instructions from being accepted.
The directive `.set dspr2' makes the assembler accept instructions
from the DSP Release 2 Application Specific Extension from that point
on in the assembly. This dirctive implies `.set dsp'. The `.set
nodspr2' directive prevents DSP Release 2 instructions from being
> Also, since the initial work for MIPS DSPr2, a couple of years ago, things
> have changed, in terms of what can be detected at runtime on MIPS CPU. I'm
> not sure about kernel version, I think it is 3.7, but from the august last
> year, /proc/cpuinfo in section "ASEs implemented" can distinguish DSPr1 and
> DSPr2 ISA extensions.
That's a good news. The runtime check can be extended to also parse
this "ASEs implemented" section in addition to checking for the
MIPS cores which are known to support the DSP instructions. The
current check for the exact MIPS core types is still useful for the
compatibility with older kernel versions.
Does /proc/cpuinfo also report the cache line size now? Just as we
know, PrepareForStore prefetch is destructive and affects the whole
cache line. Running the code which assumes 32 byte cache line size on
the system with 64 byte cache lines may cause data corruption.
> > The examples of MIPS32r1 are the Broadcom SoCs that you mentioned and
> > also http://en.wikipedia.org/wiki/Ingenic_Semiconductor (which, I
> > believe, was the SoC used in real Android tablets).
> > Now I admit that I did not really search too hard for the relevant
> > MIPS related information about all this stuff. Actually, you are
> > probably the one who is the most interested in doing this mini
> > research to come up with a nice story about how your patches
> > are going to improve the situation in the real world :-)
> So, to summarize, I would suggest than, that this patch set, also include
> one more commit that removes check mentioned above, which will than enable
> same mechanism as we have in ARM NEON. Regardless of the way packages on the
> linux distro will be compiled, we will include DSPr2 (and MIPS32r2 and
> DPSr1) optimizations and rely on the runtime detection to use them or not.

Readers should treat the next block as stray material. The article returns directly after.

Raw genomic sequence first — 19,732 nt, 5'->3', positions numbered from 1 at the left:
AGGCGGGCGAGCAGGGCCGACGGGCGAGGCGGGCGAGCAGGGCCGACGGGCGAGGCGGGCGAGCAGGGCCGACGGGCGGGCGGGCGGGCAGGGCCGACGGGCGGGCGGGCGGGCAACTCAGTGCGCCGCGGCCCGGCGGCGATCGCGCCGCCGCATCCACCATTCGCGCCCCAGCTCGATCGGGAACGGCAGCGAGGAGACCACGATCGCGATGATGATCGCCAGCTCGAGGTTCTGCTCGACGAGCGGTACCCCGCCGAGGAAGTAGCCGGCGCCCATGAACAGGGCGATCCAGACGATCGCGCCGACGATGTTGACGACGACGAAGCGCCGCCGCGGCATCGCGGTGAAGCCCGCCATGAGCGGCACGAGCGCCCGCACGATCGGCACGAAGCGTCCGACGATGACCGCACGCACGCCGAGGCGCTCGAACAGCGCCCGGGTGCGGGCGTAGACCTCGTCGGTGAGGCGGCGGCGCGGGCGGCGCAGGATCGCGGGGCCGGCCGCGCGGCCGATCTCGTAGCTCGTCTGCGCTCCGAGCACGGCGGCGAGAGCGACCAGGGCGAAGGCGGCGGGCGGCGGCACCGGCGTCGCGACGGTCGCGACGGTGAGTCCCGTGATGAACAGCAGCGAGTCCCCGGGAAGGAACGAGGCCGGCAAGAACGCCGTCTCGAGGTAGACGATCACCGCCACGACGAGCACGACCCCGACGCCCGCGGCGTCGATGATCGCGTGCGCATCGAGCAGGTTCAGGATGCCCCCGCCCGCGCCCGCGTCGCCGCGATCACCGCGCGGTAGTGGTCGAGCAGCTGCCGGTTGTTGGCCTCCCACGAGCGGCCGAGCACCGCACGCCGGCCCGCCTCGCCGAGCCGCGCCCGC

> I'll prepare new patch set, and upload it for review.
Thanks, this sounds like a good plan.
Also in order to have a clean patch set, it makes sense to first
mechanically split the pixman-mips-dspr2-asm.S file into separate
"mips32", "dsp" and "dspr2" files. You are currently using the
".set dspr2" directive per each function. But in order to let the
compiler help you do this split right and sort the function correctly,
pixman-mips-dspr2-asm.S should have ".set dspr2" directive and
pixman-mips-dsp-asm.S should have ".set dsp". This way even if you
accidentally add a dspr2 function to pixman-mips-dsp-asm.S file,
the compiler will reject it. And as another note, looks like the
memcpy function only needs MIPS32r1.
I checked the current pixman mipsel binary compiled for debian:
It is "ELF 32-bit LSB shared object, MIPS, MIPS-II version 1 (SYSV)"
and "Tag_GNU_MIPS_ABI_FP: Hard float (double precision)"
http://en.wikipedia.org/wiki/MIPS_architecture#MIPS32 says "Introduced
in 1999 based on MIPS II with some additional features from MIPS III,
MIPS IV, and MIPS V". And "MIPS® Architecture For Programmers Volume
I-A: Introduction to the MIPS32® Architecture" document confirms this.
So we are dealing with 32-bit MIPS-II and hardware floating point ABI
as the lowest common denominator for debian. That's not the worst
possible choice and the runtime CPU features detection should work
quite nicely there.